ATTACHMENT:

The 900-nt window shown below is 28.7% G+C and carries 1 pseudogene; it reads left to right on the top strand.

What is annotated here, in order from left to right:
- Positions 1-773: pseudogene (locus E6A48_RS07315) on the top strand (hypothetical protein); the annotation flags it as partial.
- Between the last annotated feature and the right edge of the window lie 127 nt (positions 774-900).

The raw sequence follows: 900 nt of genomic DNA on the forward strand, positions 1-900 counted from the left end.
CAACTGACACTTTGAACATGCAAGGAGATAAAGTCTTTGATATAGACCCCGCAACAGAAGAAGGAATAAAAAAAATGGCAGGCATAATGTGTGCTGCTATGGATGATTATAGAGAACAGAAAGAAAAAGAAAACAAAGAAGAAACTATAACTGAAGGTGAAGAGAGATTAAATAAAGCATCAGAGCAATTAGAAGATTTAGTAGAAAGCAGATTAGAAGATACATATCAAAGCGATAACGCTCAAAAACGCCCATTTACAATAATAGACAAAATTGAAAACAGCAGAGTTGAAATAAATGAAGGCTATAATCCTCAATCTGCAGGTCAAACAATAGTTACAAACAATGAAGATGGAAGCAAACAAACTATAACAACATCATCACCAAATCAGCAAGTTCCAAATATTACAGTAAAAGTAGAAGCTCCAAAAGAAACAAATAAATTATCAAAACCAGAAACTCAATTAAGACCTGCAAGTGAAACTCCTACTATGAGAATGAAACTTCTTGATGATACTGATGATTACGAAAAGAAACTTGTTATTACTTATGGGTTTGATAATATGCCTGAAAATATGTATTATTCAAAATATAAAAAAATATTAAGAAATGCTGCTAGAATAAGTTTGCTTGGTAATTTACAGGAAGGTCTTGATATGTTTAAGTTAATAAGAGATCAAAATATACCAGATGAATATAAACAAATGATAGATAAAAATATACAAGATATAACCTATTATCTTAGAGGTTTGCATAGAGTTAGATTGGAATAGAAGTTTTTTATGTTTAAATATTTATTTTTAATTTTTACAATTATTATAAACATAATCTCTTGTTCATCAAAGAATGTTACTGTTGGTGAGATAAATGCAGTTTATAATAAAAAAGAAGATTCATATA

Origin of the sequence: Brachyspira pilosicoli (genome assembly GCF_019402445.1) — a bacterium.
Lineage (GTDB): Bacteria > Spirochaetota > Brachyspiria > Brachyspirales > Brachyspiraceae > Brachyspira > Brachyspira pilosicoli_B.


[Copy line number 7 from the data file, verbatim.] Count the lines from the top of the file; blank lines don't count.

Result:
Origin of the sequence: Brachyspira pilosicoli (genome assembly GCF_019402445.1) — a bacterium.